The 1970s found her at the Architectural Association in London, where she studied under the renowned Dutch architect Rem Koolhaas. Hadid quickly established herself as a stellar student. In an insightful comment from the mid-70s, Koolhaas, her then-tutor (and future colleague and rival) said, “Zaha’s performance during the fourth and fifth years was like that of a rocket that took off slowly to describe a constantly accelerating trajectory. Now she is a planet in her own inimitable orbit.”

After her studies, Hadid set up her own practice in London. Her career, however, took time to leave the launching pad. Often her radical, futuristic designs won praise, but found few takers brave enough to translate them from drawing board to glass and stone.

Hadid’s first signature building was completed in 1993, a fire station for the Vitra furniture company’s design center in the German city of Weil am Rhein. Its angular, multi-level construction won plaudits, but it was almost another decade before she exploded onto the global scene with the Lois & Richard Rosenthal Center for Contemporary Art in Cincinnati. New York Times critic Herbert Muschamp lauded this as “the most important American building to be completed since the end of the Cold War.”

Commissions then came thick and fast: Rome’s MAXXI museum of 21st-century art, whose fractured white planes provide a radical counterpoint to the city’s classical heart; the zig-zag outline of Glasgow’s Riverside Museum; the spaceship-like Phaeno Science Center in Wolfsburg, Germany; the sweeping, aluminum-clad swirl of the Dongdaemun Design Plaza in Seoul; Abu Dhabi’s rippling Sheikh Zayed Bridge.

Hadid’s fame reached rock-star proportions. More awards headed her way—she won Britain’s Stirling Prize for the year’s most significant building in both 2010 and 2011, for the MAXXI and a London school. Time magazine named her among the world’s 100 most influential people in 2010.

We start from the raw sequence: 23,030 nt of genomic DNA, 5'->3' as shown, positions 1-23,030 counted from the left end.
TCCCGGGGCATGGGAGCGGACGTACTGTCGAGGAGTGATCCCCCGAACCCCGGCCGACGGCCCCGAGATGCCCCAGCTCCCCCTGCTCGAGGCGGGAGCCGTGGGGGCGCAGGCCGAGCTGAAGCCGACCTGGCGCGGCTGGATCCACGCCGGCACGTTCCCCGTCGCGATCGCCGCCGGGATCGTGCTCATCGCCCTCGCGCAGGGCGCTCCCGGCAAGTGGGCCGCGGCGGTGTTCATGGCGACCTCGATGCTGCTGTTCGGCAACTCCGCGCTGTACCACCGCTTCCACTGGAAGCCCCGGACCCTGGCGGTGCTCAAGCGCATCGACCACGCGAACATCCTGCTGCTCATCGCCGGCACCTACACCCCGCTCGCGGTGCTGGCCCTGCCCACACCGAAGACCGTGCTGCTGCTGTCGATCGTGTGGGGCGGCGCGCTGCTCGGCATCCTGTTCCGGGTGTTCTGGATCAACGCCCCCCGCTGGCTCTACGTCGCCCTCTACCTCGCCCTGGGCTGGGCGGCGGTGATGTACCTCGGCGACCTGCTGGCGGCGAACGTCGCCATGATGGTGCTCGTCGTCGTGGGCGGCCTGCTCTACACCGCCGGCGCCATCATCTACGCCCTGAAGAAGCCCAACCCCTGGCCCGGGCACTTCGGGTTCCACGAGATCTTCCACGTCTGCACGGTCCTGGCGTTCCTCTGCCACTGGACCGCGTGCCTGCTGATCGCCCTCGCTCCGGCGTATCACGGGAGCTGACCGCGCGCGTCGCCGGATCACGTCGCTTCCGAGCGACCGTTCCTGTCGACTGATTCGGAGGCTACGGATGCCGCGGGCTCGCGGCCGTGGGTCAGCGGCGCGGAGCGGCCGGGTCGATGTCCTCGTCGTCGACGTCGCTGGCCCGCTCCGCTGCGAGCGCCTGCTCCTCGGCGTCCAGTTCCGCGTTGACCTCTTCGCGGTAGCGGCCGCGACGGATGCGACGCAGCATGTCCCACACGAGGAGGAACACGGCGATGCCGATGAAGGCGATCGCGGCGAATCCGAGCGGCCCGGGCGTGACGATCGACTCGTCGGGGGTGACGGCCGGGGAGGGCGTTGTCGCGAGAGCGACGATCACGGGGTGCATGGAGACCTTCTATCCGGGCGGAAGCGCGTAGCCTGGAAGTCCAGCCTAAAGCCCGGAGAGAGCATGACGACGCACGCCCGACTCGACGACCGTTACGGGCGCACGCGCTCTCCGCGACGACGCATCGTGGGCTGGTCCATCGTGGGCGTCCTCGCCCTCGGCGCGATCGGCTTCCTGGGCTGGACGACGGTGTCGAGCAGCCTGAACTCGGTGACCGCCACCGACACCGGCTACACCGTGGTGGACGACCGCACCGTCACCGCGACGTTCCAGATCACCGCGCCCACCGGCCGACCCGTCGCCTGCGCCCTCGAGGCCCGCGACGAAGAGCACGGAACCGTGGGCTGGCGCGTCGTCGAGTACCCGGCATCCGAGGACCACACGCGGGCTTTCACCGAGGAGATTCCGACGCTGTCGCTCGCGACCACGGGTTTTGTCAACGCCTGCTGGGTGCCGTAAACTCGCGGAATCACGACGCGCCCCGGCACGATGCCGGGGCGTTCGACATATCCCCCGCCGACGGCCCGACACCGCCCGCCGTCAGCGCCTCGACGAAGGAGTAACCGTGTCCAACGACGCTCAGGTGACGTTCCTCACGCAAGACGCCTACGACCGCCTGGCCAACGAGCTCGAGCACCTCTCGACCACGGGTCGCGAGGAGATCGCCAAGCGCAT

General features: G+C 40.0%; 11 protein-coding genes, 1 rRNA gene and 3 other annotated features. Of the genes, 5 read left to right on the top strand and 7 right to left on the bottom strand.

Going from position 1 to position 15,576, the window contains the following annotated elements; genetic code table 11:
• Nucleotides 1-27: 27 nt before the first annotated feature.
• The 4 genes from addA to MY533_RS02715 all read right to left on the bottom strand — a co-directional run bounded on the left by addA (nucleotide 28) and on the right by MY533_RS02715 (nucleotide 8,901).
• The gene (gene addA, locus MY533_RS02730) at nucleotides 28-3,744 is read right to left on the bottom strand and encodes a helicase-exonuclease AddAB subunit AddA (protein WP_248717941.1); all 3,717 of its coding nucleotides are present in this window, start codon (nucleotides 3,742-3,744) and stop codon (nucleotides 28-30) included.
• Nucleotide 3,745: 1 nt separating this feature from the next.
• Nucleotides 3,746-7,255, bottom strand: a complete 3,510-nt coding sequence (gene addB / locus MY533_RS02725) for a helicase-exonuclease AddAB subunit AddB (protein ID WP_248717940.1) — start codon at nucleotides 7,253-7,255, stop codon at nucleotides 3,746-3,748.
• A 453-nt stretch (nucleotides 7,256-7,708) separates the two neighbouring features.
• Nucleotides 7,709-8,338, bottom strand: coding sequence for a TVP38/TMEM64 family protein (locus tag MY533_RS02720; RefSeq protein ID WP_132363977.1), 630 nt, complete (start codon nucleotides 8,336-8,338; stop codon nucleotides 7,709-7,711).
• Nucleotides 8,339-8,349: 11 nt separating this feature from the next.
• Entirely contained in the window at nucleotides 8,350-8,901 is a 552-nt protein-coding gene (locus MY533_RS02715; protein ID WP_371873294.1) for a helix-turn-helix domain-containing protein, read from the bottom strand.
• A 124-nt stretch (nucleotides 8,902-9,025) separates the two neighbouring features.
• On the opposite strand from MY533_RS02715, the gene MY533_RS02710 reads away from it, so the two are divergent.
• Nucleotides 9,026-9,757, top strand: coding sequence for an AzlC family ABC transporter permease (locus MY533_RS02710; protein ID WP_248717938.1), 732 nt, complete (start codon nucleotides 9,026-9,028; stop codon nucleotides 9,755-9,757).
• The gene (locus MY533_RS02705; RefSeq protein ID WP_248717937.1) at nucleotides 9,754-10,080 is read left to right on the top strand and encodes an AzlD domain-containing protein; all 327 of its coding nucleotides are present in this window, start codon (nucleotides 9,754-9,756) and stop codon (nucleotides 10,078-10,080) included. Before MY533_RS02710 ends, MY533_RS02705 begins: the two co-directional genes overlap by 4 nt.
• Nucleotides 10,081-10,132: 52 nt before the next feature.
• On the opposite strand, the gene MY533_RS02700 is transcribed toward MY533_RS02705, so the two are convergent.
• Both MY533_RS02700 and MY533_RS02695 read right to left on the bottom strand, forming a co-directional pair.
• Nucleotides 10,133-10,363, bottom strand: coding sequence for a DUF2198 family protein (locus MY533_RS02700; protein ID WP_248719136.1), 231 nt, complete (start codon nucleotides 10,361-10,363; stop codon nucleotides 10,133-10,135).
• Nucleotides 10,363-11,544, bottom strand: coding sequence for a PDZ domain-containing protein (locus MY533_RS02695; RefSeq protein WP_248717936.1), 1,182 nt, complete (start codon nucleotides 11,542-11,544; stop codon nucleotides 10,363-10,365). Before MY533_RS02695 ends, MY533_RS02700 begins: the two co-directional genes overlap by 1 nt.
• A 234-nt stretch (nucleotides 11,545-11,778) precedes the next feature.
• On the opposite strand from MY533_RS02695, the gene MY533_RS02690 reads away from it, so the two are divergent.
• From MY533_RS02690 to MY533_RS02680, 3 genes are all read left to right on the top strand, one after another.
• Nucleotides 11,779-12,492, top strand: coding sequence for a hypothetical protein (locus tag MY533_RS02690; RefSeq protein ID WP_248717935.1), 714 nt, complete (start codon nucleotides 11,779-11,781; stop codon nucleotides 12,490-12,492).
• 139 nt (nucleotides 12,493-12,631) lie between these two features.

Throughout her career, Dame Zaha, as she became after being honored by Britain’s Queen Elizabeth II in 2012, continued to teach—eager to pass on her passion for building to a new generation.

“I always thought teaching was very important. You learn from what you teach, and show people they can achieve beyond what they thought possible,” she said last year. She added, however, “I don’t think you can teach architecture, you can only inspire people.”

Hadid taught courses at various U.S. universities including the architecture schools of Harvard and Yale, and gave regular masterclasses at the University of Applied Arts in Vienna.

Among her students at Yale was Ma Yansong, a rising star whose works include the twisting Absolute Towers near Toronto and the horseshoe-shaped Sheraton Huzhou Hot Spring Resort in his native China. Ma was quick to express his appreciation for his former teacher.

“My mentor Zaha Hadid’s life was an inspiring story of fighting for independence, equality and respect, while battling for progress and change. She loved and embraced the world with sensitivity and criticality,” he told the ArchDaily website. “As her student 15 years ago, I was inspired and encouraged by her strengths and visions, and she will always continue to inspire both myself and everyone who experiences her work.”

With fame came controversy, and Hadid frequently faced criticism. Her plans for an opera house in Cardiff, Wales, were blocked after complaints from politicians. Although recognized as one of her most beautiful and innovative designs, the startling white curves of the Haydar Aliyev Center in Baku, Azerbaijan, triggered protests from campaigners concerned over human rights there. She was also accused of destroying heritage in Beijing when traditional homes were demolished to make way for her vast, futuristic Galaxy Soho commercial center.

In September Hadid walked out of a live BBC interview angered by questions over worker safety during the construction of her Al Wakrah stadium for the 2022 soccer World Cup in Qatar, and her design for the 2020 Olympic stadium in Tokyo which was scrapped by the Japanese government last year amid complaints over costs.

The media highlighted a supposedly “prickly” personality. Hadid wondered whether gender didn’t play a role. “Would they still call me a diva if I were a guy?” she once mused.

Hadid’s supporters brushed aside the controversies as an inevitable consequence of her global reach. After her death, eulogies poured in from around the globe, hailing Hadid as the world’s greatest female architect.

“She was an individual of great courage, conviction and tenacity,” said her friend and colleague Norman Foster. “It is rare to find these qualities tied to a free creative spirit. That is why her loss is so profound and her example so inspirational.”